Haiku poets write haiku and sometimes say to themselves, “What is haiku written for? What is the meaning of haiku in life?”
Some of those poets have their blogs in the hope that they will share haiku and exchange ideas or comments with each other on the Internet.
Gabi Greve, a German poet, writes haiku in Okayama, Japan. She has studied about the season words used in haiku, and the cultures of Japan.
Gabi Greve has presented us what she learns, in her blogs: ‘!Haiku and Happiness…..WELCOME!’, ‘World Kigo Database’, and ‘WASHOKU-Japanese Food Culture’.
first shrine visit
only the sound of
Hatsumairi tokeru yuki no oto bakari
This is a picture of their local Hachiman Shrine at Ohaga, Okayama prefecture.
My haiku sometimes has something to do with the cultures of Japan.
Last year the following haiku appeared in ‘HI (HAIKU INTERNATIONAL)’ , a haiku magazine published by the HAIKU INTERNATIONAL ASSOCIATION (HIA) （国際俳句交流協会）in Japan.
The HIA President Akito Arima (会長有馬朗人) always advises us to share haiku with each other on the Internet.
Sending out steam
New Year’s Festival
Yuge tate te bonden osamu kan matsuri
In the Bonden Festival in Akita, teams of young men carrying the bonden do their best to be the first to reach the shrine and place the bonden inside.
Afterwards they make an offering of the bonden to the god to pray for a bountiful harvest, prosperous business and the safety of their families during the year.
Roberta Beary writes haiku in Washington, DC, USA.
She has her blog ‘Roberta Beary’.
New year’s day
in newsprint the names
Ganjitsu ya senshisha no naga shinbun ni
John McDonald writes haiku in Scots as well as in English in Edinburgh, UK.
He has a web-page of Scots haiku in his blog ‘zen speug’ which he tries to update daily.
on a brig
skair a wurd….’Pace’
on a bridge
share a word…’Peace’
Hashi no ue tabi no aisatsu heiwa nari
Joshua Sellers writes haiku in West Memphis, Arkansas, USA.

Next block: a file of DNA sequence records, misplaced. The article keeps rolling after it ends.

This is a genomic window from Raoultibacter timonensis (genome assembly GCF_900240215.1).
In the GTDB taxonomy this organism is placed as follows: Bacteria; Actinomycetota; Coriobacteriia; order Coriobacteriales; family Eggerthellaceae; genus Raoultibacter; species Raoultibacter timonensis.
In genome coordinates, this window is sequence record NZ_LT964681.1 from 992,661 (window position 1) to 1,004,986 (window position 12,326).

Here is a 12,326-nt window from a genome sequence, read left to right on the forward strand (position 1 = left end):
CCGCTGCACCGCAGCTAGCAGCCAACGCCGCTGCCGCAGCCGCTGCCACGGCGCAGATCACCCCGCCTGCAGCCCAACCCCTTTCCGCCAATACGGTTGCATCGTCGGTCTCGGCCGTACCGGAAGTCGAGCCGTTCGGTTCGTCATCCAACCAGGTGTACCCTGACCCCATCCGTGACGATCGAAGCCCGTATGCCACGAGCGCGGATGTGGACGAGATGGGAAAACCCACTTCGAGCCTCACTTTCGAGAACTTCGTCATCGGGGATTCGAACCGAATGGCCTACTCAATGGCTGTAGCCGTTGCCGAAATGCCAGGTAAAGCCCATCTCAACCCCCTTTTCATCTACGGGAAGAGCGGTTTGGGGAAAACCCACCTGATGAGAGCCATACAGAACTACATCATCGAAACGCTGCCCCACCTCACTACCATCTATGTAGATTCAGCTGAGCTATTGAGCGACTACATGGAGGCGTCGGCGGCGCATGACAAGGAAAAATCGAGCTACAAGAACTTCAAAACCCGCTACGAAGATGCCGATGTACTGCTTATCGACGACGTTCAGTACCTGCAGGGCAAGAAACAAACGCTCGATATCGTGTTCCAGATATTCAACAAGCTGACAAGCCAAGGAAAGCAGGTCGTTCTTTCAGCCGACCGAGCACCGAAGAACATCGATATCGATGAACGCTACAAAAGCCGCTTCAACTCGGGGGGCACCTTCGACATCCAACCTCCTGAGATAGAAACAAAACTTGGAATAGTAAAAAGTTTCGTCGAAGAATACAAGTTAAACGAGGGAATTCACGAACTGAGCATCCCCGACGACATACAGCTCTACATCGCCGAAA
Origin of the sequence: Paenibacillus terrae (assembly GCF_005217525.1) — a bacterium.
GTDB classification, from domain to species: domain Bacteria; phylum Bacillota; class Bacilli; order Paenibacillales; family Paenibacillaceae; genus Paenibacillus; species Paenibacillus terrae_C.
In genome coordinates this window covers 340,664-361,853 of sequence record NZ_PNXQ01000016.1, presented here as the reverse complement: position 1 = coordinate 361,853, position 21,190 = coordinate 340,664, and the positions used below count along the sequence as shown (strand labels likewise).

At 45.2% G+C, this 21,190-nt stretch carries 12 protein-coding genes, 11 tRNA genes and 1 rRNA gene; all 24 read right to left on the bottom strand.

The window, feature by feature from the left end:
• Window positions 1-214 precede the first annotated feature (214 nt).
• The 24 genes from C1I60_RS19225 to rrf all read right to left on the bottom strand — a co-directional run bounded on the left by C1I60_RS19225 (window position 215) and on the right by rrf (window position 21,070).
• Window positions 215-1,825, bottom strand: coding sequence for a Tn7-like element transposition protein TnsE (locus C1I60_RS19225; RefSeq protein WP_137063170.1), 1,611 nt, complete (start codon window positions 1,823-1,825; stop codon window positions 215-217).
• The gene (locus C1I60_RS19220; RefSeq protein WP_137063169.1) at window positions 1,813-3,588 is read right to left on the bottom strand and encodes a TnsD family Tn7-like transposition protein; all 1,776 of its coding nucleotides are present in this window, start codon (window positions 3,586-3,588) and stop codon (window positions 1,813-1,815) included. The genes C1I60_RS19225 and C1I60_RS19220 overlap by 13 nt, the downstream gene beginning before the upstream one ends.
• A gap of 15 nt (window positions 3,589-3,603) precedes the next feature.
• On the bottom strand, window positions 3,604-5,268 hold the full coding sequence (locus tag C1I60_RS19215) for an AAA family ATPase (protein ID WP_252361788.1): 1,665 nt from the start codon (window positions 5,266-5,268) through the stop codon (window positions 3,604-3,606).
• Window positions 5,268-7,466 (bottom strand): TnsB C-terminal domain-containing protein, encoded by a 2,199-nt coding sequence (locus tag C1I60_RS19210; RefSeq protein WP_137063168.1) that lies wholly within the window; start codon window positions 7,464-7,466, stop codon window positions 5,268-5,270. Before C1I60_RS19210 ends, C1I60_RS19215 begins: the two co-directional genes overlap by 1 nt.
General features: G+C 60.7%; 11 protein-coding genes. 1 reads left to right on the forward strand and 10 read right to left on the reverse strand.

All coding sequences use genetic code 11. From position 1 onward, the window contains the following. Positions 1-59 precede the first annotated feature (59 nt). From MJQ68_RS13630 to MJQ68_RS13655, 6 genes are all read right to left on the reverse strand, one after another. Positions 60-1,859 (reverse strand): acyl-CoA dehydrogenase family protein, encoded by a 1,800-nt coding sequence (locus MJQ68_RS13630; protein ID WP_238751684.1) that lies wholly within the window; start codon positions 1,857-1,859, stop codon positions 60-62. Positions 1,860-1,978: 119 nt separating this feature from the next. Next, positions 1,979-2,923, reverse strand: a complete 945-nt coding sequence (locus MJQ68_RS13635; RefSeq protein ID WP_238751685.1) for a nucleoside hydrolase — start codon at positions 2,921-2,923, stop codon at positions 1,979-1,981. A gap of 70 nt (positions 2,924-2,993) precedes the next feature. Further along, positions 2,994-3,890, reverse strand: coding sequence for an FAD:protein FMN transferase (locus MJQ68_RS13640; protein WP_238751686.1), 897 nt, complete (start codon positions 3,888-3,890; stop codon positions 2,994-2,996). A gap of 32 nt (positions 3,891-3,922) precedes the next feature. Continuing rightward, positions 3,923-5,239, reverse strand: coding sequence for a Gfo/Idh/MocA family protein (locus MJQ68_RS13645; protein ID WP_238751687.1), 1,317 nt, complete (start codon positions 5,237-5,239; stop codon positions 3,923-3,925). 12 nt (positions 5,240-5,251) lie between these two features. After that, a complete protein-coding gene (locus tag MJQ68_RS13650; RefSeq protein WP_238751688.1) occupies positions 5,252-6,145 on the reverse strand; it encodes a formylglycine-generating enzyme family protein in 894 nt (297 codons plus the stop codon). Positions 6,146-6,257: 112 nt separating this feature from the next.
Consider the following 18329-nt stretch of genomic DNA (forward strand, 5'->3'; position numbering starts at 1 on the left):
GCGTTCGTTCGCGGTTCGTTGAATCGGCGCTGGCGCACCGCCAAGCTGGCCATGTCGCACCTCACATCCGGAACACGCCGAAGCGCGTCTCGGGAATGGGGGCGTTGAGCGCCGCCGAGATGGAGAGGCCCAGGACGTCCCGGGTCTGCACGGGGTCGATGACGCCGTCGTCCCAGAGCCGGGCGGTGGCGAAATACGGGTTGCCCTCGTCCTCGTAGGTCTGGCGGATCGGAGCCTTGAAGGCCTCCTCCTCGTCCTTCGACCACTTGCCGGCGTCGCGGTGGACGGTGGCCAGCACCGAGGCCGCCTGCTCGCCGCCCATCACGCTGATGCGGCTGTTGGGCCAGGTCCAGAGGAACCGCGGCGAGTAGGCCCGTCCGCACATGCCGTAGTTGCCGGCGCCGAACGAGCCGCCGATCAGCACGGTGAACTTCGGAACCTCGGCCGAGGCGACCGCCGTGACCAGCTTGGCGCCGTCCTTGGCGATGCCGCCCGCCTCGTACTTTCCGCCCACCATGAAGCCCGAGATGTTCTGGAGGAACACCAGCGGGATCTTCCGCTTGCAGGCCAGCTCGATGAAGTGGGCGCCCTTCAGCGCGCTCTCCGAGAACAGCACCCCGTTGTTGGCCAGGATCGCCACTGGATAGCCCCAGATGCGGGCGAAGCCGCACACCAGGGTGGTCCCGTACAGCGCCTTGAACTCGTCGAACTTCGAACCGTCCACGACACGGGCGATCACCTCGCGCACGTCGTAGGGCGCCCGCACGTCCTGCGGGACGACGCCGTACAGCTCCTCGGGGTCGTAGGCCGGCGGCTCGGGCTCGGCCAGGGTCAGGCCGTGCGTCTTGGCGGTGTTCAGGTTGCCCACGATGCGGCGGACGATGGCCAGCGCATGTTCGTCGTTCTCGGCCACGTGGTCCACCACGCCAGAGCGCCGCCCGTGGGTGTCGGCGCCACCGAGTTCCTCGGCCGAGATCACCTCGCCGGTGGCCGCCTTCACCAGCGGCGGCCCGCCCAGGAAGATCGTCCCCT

He has his blog ‘SKETCHES FROM LIFE’.
a cold breeze rises…
and the coming new year
Hoshi miage kanpuu soyogu toshi akeru
William Sorlien writes haiku in St. Paul, Minnesota, USA.
He has his blog ‘HAIKU BANDIT SOCIETY’.
the crow’s voice
unlike I remember
new year’s day
Karasu naku itsumo to chigau ganjitsu ya
P K Padhy writes haiku in Bhubaneswar, Orissa, India.
He has his blog ‘POETIC RESONANCE’.
welcome new age
Rousoku no hikari ga mukau tanjoubi
RAM SHARMA writes haiku in MEERUT u.p, India.
He has his blog ‘LITERARY RUMINATIONS’.
In the hour of disaster,
Search the hope faster,
Do with your strong will
Saigai ni kibou wo sagasu tsuyoi ishi
Ettore Mosciano writes haiku in English as well as in Italian in Rome, Italy.
He has his blog ‘LETTERATURA, ARTE E POESIA – HAIKU E PARADOSSI –’.
New Year, morning light,
the lark sings across the sky,
to comfort the Earth.
Hatsuakari chi wo nagusameru hibari kana
Last of all, let me post my haiku, a photo and some comments on my blog ‘AKITAHAIKU’.
I posted them on January 5, 2010.
The old bear
dreams of eternity
a bamboo grove
Chikurin no oishi kuma miru towa no yume
In the snow
too cold for the lute
Yuki no naka biwa no ne kogoe shijima e to
Magyar gave me such an instructive comment below, from Cape Cod, USA.
He writes Haiku, Senryu, and an occasional Haibun or Cinquain in his blog ‘Magyar Haiku’.
Hiruta San…a very nice pair!
＿In my humble view, if linked, they could be seen as a very nice Sedoka（旋頭歌）… in the modern form. ＿m
with cold fingers
this painting cannot be made
a silent lute
Juhani Tikkanen sent me his haiku as a comment from Turku, Finland.
He writes haiku in English as well as in Finnish in his blog ‘TIKKIS’.
onto an old snow
(furi tsutsu in Ogura Hyakunin Isshu # 4（小倉百人一首・第４） was also in my mind here)
A happy Tiger’s Year for you, Hiruta san!
We wish you a fruitful HAIKU year!
The next posting, Haiku by Students at AIU, appears on January 30.
― Hidenori Hiruta
7 thoughts on “Haiku about New Year (2010) (Part 3)”
Thanks for another great page of New Year haiku, dear Hidenori sensei !!
Working on the New Year Saijiki right now,
click on my name to have a look.
I hope to add the BONDEN later, what an interesting festival.
Gabi from Okayama
thank you hiruta san
Thank-you. These, once again, are so enjoyable to read.
Inspiring as always. So many haiku poets to find and enjoy. Thank you for sharing their poetry and your own.
I thank you Hiruta San… as always. _m
very nice haiku here,
I must say,
a good day today —
a good haiku!